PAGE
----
By Larry Barszewski
A remodeling plan for Manalapan’s Plaza del Mar could lure more restaurants to the shopping center by expanding its covered space for outdoor dining.
The changes would be to five mostly vacant suites on the westernmost portion of the plaza at 250 S. Ocean Blvd., at the southwest corner of Ocean Avenue and State Road A1A.
Town commissioners approved a special exception July 26 that will allow contractors to demolish the interiors of five suites and push back the storefronts to make room for outdoor seating space. The suites are between the Art Basil restaurant, which already has outdoor seating, on one side, and the Thaikyo Asian Fusion restaurant and Tipsy Nail & Lash bar on the other side.
The suites are vacant except for a tailor in one of them.
“There are a number of vacancies in one section of the property that have essentially remained vacant for quite some time,” said Craig Tulepan of Kitson & Partners, the shopping center’s property manager. The vacant suites are “irregular in shape and they are way, way too deep.”
While the average tenant is looking for bays 60 to 80 feet deep, the ones to be remodeled are up to 110 feet deep, Tulepan said.
“What we’d like to do is redo these bays so that the depths are much shorter,” Tulepan said. The recessed storefronts will then provide room for outdoor seating, he said.
“We believe by doing so, it’ll enhance our efforts to lease these spaces. It will bring some new and exciting tenants into the center. We’ll be bringing some restaurants into the center,” he said.
There are no restaurants lined up to move in yet, Tulepan said. The changes are in anticipation of future interest. “Our leasing individuals tell us that we do have an absolute interest in the location,” he said.
The commission’s approval allows for the changes, but the plaza will still have to go through the town’s approval process for architectural design.
Unfinished home to seek 2 more years; mayor vents
How long does it take to build a house?
Commissioners aren’t happy that the one at 1140 S. Ocean Blvd. still isn’t finished five years after owner Mark Sherman first pulled a construction permit for the work in 2017. At their July meeting, commissioners were asked for a permit extension to allow a new contractor, Mauro Brothers, to complete the work within two years.
Mayor Keith Waters said the continuing construction situation was disturbing.
“The inability to put a house on the ground and have it up in five years is untenable in this community,” Waters said. It shouldn’t take more than two years, he said.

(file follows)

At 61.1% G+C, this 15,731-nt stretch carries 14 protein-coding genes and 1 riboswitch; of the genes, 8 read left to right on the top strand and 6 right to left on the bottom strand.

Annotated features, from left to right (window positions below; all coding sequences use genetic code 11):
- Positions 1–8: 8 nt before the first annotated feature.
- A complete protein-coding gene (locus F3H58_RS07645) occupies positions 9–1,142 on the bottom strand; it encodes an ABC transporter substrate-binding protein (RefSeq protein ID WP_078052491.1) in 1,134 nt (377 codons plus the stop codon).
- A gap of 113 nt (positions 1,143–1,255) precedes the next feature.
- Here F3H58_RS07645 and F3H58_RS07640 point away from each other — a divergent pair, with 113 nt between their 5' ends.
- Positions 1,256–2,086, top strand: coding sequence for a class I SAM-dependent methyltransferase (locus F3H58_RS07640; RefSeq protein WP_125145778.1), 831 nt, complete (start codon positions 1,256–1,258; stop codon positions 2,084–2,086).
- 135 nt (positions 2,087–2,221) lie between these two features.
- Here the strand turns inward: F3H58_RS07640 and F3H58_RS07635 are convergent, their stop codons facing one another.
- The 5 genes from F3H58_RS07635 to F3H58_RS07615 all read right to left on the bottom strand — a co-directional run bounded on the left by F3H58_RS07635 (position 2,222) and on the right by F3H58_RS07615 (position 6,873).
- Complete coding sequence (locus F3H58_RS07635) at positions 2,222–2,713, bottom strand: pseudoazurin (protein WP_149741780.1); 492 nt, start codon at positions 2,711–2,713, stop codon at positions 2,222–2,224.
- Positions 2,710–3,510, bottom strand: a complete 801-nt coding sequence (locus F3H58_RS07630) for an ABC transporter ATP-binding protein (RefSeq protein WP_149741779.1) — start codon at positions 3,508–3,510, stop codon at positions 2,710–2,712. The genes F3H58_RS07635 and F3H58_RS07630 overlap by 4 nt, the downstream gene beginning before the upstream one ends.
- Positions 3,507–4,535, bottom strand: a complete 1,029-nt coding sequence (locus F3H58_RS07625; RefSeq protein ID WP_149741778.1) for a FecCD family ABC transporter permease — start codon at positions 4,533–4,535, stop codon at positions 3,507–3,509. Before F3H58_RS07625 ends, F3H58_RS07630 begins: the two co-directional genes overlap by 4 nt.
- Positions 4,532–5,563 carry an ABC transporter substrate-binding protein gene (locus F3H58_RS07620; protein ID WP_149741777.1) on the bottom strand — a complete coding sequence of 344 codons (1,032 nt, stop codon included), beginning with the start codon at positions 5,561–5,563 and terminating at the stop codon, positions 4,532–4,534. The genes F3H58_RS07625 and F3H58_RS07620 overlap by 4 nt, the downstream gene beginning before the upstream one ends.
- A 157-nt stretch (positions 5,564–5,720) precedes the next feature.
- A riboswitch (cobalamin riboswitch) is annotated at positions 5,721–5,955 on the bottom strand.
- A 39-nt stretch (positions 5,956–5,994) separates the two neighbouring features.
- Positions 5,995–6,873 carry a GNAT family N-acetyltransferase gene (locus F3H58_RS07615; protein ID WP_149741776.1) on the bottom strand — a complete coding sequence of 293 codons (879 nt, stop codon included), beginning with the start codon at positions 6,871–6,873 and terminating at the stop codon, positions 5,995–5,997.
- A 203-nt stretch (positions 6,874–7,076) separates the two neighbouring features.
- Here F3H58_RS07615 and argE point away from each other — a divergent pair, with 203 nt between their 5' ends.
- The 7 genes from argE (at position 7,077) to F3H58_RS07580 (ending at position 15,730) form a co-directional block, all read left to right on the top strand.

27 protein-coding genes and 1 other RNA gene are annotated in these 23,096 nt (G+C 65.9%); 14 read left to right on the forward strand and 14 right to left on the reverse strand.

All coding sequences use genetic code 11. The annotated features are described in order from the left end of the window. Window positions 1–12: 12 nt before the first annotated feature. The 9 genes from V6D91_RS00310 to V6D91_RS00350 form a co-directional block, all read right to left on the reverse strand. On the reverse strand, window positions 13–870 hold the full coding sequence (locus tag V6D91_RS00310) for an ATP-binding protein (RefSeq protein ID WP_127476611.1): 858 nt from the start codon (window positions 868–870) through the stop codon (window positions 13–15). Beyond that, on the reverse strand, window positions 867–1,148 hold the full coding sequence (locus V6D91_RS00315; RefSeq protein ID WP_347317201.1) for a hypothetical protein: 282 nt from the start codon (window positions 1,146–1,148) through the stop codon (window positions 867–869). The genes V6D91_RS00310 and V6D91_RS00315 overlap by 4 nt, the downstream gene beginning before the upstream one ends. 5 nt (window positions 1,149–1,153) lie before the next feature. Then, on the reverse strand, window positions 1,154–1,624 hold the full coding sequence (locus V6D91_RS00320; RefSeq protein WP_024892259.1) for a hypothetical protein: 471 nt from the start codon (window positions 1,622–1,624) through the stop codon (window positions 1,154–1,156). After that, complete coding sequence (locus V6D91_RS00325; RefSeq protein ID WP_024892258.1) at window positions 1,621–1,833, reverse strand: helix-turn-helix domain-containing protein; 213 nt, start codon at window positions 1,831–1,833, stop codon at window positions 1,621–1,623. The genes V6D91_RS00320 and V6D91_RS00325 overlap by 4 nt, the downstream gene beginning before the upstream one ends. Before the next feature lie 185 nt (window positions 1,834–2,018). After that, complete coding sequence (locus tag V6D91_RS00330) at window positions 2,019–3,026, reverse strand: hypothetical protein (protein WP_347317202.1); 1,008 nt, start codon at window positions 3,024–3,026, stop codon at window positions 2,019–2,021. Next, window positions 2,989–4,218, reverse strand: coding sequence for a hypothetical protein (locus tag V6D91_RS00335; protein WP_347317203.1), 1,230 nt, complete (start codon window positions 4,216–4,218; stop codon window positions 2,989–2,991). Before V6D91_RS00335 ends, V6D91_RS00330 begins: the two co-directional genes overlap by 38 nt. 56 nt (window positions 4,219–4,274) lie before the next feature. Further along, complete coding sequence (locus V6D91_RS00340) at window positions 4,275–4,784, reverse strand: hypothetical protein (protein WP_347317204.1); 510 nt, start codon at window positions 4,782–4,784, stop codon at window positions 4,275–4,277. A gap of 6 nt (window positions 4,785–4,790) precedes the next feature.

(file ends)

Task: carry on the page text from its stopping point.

“We’ve been remarkably patient, remarkably patient,” the mayor said of the Sherman home. “I have taken a great deal of flak, personally, from people who have to deal with that, live near that and are part of that construction.”
Town Manager Linda Stumpf told contractor Tony Mauro, who represented Sherman at the meeting, that the commission could grant only an 18-month extension — and it would come with the same $63,283.50 fee that the town would charge if Sherman applied for a new permit that would be good for two years.
Mauro then withdrew the permit extension request so that Sherman can file for a new permit and the extra six months it provides.
The house is barely half-finished, with 45% of the work remaining. That amounts to almost $1 million of the original $2.2 million plan. The permit fee is based on the cost of what’s left to be done.
“They’ve had some pretty major issues with construction. That’s why he’s made the change” in contractors, Mauro said of the owner. “As you know, he’s not a full-time resident. He’s been trusting some people to manage the project and finish it.”
The new building permit will be the third for the property. Sherman had to pull a second one in 2019 after commissioners denied a permit extension request then.
“I understand the frustration,” Mauro told commissioners. “This project is going to get finished, I have no doubt. So, this is the last time you’re going to see us.”
Not everyone was convinced.
“He’s going to be back in 24 months,” Vice Mayor Stewart Satter said after Mauro had left the commission chambers.
“He absolutely will,” Stumpf added.
In other action, commissioners approved an ordinance increasing the length of time for special exceptions and variances. The time allowed to begin construction following the issuance of a special exception or variance goes from six months to a year. The time needed to finish construction increases from 18 months to two years.
The commission also approved special exceptions for pedestrian tunnels underneath A1A for homes at 1890 and 1900 S. Ocean Blvd., and for an oceanside beach house at 1900 S. Ocean Blvd.
It also is allowing street-facing garage doors at 1400 Lands End Road. The garage will be farther back on the property and the owner has agreed to landscaping to hide its view from the street.